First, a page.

Posted in Cryptos
The following article covers a token or element in the cryptosphere. The cryptosphere is new and exciting, but changes rapidly and often in ways that do not benefit users. By the time this article is published, changes may have already occurred. Most tokens in the cryptosphere are complete scams that are get-rich-quick-schemes for insiders. Often, we cannot know this beforehand and only later discover this. A person should only trade with money that they’re willing to lose because losses are guaranteed. If you choose to participate in purchasing a token in the cryptosphere, you should do so with the full expectation of a loss and you should also expect it to change in a manner that does not benefit you. There are very few good ideas in the cryptosphere. Finally, by reading this post, you agree that you’ve read our disclosure
If you belong to any crypto-community, this may be one of the more difficult posts to read, as this will offend every echo chamber in existence. If there’s one thing I’ve learned about the cryptosphere it’s that people of all communities don’t like to read anything that is negative about their idea or community, even if they need to hear it.
With Dash making an all time high yesterday, I saw a pattern that I’ve seen multiple times in the cryptosphere – some individuals selling the positives and the negatives in a way that doesn’t look at reality, but evaluates things in a questionable manner, like “Person [X] secretly said [Y]” or “Community [X] is really just trying to steal money.” We can all have theories about why people do this and I expect more of it as the cryptosphere grows since people will want to undermine competitors, even if there’s reasons to like more than one or two ideas. While I like the underlying reason for things, like patterns in reality, these are not selling or buying points, simply what reality reflects and this can always quickly reverse. In other words, there is no guaranteed pattern, despite what you think or have read – there are assumptions which can all be wrong.
It’s naive to believe that it’s all cryptocurrencies versus fiat, because this is not true, nor will it be true. People do not have an infinite attention span and only a few cryptocurrencies will succeed in the long run, if any do at all. This is how reality works; dot com stocks were the same, energy startups were the same, etc. If the community succeeds at all, it will mean only a few big winners with the rest dissipating.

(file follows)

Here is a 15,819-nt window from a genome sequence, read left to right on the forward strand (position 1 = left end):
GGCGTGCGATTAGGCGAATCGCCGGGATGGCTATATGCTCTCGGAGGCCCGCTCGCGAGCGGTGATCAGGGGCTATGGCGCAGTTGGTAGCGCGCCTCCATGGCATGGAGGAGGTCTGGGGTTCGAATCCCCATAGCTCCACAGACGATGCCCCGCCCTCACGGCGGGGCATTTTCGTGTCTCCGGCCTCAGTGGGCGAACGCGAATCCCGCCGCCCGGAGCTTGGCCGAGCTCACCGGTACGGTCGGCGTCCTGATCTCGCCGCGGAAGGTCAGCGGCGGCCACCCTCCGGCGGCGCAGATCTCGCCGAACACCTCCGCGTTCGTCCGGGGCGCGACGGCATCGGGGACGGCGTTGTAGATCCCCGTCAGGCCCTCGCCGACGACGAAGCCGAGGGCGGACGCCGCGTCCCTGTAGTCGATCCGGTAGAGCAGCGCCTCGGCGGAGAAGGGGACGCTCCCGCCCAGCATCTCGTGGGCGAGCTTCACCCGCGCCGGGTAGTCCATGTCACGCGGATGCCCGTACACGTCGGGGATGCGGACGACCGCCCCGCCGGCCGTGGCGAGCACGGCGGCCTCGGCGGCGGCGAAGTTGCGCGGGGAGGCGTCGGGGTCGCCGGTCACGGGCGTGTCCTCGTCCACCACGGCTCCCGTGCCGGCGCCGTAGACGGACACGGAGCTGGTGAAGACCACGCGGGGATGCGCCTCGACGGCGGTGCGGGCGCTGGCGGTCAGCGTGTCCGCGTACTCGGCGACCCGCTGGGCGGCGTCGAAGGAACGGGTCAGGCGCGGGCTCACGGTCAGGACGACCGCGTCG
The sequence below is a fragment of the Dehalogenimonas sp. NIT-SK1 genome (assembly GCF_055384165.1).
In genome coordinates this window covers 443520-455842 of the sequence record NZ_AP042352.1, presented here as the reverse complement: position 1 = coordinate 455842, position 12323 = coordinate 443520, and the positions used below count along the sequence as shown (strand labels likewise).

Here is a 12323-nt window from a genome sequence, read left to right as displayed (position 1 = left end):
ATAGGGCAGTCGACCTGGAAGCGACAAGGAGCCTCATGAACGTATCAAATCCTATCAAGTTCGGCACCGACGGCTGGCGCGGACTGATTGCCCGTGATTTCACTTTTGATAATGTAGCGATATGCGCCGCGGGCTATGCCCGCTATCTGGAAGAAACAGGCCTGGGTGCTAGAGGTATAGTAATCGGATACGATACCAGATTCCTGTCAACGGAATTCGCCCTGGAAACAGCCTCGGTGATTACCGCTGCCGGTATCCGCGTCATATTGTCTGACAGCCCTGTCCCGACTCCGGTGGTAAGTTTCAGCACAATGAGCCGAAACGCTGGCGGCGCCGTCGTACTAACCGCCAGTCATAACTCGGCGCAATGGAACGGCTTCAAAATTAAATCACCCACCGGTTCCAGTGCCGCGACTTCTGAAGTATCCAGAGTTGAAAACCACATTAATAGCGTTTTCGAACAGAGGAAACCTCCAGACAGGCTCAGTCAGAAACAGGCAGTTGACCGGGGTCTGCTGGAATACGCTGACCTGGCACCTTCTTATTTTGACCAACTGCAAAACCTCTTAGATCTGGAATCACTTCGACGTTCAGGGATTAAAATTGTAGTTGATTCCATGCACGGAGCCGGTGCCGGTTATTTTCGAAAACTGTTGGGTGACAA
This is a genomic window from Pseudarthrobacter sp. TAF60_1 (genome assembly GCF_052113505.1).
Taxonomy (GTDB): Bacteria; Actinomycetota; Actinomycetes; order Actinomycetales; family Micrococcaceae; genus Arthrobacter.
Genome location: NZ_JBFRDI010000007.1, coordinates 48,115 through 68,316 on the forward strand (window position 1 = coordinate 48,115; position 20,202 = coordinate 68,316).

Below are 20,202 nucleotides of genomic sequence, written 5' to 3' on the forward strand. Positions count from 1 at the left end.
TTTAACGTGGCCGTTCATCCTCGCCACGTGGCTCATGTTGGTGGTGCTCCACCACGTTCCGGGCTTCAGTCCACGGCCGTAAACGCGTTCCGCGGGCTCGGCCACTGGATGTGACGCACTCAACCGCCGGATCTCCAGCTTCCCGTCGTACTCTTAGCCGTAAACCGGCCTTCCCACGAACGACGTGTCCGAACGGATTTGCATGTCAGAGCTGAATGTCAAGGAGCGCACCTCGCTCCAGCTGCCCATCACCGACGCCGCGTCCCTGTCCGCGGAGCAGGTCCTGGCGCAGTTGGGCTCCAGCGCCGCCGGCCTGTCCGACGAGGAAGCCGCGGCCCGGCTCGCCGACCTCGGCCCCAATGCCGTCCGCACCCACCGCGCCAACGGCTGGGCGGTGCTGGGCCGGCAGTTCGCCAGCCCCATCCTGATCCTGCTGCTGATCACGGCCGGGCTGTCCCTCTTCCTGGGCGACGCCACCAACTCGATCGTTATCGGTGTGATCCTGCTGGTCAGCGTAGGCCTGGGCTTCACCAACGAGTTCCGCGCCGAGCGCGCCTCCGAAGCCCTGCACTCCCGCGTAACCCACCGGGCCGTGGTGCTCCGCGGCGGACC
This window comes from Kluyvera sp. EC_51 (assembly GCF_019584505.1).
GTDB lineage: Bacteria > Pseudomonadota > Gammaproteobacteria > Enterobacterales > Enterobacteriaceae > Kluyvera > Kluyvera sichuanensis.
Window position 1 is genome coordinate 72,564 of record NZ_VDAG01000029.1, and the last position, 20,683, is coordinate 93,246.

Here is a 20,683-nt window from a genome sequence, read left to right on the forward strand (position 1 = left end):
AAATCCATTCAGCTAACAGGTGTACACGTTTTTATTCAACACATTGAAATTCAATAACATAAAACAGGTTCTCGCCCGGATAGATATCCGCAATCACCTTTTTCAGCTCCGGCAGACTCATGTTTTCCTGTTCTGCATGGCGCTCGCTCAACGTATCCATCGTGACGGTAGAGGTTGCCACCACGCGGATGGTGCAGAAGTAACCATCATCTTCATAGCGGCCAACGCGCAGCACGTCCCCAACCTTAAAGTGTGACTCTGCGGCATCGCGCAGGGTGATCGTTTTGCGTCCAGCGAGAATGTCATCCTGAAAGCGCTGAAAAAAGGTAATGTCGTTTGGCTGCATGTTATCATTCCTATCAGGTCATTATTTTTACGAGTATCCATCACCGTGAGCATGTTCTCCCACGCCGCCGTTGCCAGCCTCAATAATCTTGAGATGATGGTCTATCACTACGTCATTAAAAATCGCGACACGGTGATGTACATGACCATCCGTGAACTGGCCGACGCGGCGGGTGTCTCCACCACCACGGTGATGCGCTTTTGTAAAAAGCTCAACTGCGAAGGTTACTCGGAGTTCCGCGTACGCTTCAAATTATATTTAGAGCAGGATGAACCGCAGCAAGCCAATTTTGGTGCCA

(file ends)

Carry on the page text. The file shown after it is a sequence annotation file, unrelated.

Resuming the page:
When we cover an idea, we aim to write about some of the positives, negatives and our concerns, but this is not always possible. One example on our site that differs from this was Zcash because it was an obvious supply shock at the time and we wrote almost entirely negative about it because it was very dangerous for people who were unaware of what was happening. As a humorous note, that article was one of our least popular posts, yet every word of it was true. In general, our cautionary posts are incredibly unpopular (Synereo, SteemIt, etc), yet have always turned out to be true. We’ve seen the same pattern with other posts, like the post what excites me about the boolberry project really taught us that few people actually read what we write.
There is absolutely no possible way that I can predict the future of any cryptocurrency or idea, in general. What sounds like a good idea, is built like a good idea, and executes like a good idea could really be a scam underneath. When I write in our warnings that you should only trade with money that you’re willing to lose, I mean it. If Bob buys one token, he should expect a full loss? If he can’t handle that, he shouldn’t be touching a token.
It is very possible that many of these ideas will turn out to be scams – including bitcoin. This is possible because changes can occur after the fact. Do you think people early in bitcoin thought it would innovate this slowly? From talking to many people, the answer is a clear “no.” This is one example of how people had an idea in the beginning, but over time, that idea either isn’t true, or evolved in a manner they didn’t expect.
Just like we have no control over a cryptocurrency, it is also possible that humanity goes extinct this year since that is also beyond our control. We cannot control reality no matter what we think and the cryptosphere, while fun sometimes, is a reality that we cannot control as much as we think. Something better could be created tomorrow that could make all of our ideas about money irrelevant – like a robot that could literally create anything we wanted for free (why would we need money?). To my knowledge, that doesn’t exist and no one is trying to build it, but it could exist tomorrow.